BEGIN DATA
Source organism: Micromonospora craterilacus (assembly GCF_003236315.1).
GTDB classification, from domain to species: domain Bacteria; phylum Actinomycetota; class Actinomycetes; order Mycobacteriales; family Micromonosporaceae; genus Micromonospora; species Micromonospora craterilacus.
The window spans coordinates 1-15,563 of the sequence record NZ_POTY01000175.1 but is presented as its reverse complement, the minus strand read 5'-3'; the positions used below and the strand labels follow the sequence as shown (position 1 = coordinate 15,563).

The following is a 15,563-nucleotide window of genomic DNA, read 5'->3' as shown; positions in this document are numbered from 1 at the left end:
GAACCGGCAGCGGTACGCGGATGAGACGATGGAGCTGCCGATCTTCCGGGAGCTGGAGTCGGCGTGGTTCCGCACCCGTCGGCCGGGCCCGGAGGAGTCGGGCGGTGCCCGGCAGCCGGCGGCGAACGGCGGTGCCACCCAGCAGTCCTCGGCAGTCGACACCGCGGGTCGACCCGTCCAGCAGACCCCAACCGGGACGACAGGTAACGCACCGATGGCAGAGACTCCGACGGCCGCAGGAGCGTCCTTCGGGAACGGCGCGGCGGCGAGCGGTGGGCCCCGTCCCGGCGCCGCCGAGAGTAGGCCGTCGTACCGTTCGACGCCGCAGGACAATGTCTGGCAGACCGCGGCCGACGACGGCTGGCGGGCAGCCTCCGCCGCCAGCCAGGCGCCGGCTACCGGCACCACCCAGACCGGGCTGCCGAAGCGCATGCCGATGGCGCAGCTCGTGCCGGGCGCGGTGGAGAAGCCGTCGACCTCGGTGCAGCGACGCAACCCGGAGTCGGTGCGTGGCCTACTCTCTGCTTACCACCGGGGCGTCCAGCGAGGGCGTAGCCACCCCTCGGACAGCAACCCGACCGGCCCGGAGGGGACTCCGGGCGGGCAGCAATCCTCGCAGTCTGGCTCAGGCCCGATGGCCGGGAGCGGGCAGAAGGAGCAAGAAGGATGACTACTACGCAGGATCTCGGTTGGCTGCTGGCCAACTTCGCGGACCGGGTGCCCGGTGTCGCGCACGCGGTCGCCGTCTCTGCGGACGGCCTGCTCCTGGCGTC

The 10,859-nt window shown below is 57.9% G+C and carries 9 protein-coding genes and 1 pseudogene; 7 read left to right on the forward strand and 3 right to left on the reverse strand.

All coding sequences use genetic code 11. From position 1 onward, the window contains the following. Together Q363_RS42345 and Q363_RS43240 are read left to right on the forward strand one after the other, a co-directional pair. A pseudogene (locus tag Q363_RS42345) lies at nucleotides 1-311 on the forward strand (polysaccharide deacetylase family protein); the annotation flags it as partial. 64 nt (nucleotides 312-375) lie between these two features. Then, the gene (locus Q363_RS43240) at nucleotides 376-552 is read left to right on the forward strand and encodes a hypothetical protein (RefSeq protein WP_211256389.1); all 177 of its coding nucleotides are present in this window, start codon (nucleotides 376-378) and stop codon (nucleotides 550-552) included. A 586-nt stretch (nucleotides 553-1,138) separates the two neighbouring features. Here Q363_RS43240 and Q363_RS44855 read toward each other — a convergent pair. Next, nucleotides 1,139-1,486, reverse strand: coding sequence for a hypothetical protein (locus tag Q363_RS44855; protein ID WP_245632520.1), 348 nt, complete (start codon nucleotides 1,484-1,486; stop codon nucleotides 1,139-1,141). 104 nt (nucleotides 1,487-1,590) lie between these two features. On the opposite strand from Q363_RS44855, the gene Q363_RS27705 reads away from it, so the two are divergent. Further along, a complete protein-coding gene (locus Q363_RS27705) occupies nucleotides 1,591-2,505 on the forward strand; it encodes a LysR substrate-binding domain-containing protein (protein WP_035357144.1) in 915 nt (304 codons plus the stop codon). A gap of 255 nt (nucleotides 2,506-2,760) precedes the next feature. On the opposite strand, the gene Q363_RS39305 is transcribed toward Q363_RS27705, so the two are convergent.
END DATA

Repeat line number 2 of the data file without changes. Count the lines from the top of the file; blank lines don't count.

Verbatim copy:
GTDB classification, from domain to species: domain Bacteria; phylum Actinomycetota; class Actinomycetes; order Mycobacteriales; family Micromonosporaceae; genus Micromonospora; species Micromonospora craterilacus.